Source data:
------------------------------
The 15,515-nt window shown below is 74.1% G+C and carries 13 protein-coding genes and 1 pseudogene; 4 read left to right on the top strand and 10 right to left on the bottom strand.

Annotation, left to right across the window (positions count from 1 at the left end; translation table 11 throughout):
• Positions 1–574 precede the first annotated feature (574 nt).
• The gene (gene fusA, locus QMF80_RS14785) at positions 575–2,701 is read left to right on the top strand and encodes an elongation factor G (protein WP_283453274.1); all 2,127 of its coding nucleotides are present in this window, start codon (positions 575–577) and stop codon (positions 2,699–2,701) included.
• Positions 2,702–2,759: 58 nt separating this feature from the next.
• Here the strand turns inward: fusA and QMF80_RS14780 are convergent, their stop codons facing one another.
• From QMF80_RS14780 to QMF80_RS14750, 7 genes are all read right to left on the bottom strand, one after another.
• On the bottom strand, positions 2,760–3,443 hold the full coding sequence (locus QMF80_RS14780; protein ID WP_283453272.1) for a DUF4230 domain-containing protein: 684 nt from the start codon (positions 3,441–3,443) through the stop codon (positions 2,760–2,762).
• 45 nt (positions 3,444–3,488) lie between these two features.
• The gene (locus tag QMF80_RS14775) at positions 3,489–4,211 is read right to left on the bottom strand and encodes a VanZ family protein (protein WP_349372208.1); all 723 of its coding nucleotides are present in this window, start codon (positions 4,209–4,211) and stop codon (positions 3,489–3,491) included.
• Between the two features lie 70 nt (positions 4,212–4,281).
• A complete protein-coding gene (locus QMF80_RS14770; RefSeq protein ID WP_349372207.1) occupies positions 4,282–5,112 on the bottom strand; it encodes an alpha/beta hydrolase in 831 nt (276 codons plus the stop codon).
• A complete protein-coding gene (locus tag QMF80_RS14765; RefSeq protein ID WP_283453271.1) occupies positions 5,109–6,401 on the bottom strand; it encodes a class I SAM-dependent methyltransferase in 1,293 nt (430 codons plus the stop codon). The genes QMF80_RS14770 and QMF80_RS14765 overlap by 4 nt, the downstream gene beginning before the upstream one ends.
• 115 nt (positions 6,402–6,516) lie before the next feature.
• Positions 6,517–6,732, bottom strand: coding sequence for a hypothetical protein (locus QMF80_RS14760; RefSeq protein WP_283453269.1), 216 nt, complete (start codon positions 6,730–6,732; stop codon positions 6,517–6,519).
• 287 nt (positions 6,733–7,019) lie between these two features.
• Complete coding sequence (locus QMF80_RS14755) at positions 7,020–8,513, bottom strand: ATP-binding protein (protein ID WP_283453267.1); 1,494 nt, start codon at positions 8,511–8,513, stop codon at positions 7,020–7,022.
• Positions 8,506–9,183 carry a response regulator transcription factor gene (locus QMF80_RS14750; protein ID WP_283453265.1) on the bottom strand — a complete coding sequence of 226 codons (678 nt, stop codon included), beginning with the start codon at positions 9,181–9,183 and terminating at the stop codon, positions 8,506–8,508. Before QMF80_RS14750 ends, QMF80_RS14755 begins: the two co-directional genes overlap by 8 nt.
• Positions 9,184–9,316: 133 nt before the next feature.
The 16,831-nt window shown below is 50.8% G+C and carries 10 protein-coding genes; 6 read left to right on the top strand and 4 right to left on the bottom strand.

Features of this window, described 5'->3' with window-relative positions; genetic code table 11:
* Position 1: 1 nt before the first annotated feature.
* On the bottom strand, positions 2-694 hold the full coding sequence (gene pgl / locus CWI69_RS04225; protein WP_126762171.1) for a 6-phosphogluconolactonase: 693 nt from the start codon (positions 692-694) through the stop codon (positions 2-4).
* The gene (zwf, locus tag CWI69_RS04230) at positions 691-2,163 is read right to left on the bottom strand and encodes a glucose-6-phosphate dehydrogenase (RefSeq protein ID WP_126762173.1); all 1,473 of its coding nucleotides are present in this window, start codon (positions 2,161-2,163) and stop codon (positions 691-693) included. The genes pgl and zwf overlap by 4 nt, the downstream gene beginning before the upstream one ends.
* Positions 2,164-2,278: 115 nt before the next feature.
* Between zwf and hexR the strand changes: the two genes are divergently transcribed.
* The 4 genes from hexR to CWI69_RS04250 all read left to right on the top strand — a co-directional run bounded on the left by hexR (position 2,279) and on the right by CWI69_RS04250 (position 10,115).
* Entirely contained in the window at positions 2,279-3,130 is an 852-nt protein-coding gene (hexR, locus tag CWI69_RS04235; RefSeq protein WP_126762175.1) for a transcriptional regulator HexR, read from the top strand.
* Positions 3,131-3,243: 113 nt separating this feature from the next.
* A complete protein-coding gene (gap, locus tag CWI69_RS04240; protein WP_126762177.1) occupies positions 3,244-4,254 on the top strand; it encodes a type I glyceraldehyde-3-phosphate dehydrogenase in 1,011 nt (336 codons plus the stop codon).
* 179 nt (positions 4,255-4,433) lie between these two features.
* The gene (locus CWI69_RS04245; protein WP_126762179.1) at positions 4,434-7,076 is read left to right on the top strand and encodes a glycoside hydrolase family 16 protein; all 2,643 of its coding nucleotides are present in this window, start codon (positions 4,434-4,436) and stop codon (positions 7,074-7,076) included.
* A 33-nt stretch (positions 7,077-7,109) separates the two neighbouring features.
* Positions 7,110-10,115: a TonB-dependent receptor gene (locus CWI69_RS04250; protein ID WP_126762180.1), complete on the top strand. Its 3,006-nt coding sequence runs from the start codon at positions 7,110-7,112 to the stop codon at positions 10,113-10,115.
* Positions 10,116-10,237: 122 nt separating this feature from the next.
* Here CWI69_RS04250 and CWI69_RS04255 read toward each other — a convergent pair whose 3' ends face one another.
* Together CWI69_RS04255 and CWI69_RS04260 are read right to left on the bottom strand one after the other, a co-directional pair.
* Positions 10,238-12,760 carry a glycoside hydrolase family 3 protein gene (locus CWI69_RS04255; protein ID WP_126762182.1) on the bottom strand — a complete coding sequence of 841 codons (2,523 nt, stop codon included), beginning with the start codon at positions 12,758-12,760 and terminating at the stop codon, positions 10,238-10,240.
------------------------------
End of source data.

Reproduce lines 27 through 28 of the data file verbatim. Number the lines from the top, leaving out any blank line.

* The 4 genes from hexR to CWI69_RS04250 all read left to right on the top strand — a co-directional run bounded on the left by hexR (position 2,279) and on the right by CWI69_RS04250 (position 10,115).
* Entirely contained in the window at positions 2,279-3,130 is an 852-nt protein-coding gene (hexR, locus tag CWI69_RS04235; RefSeq protein WP_126762175.1) for a transcriptional regulator HexR, read from the top strand.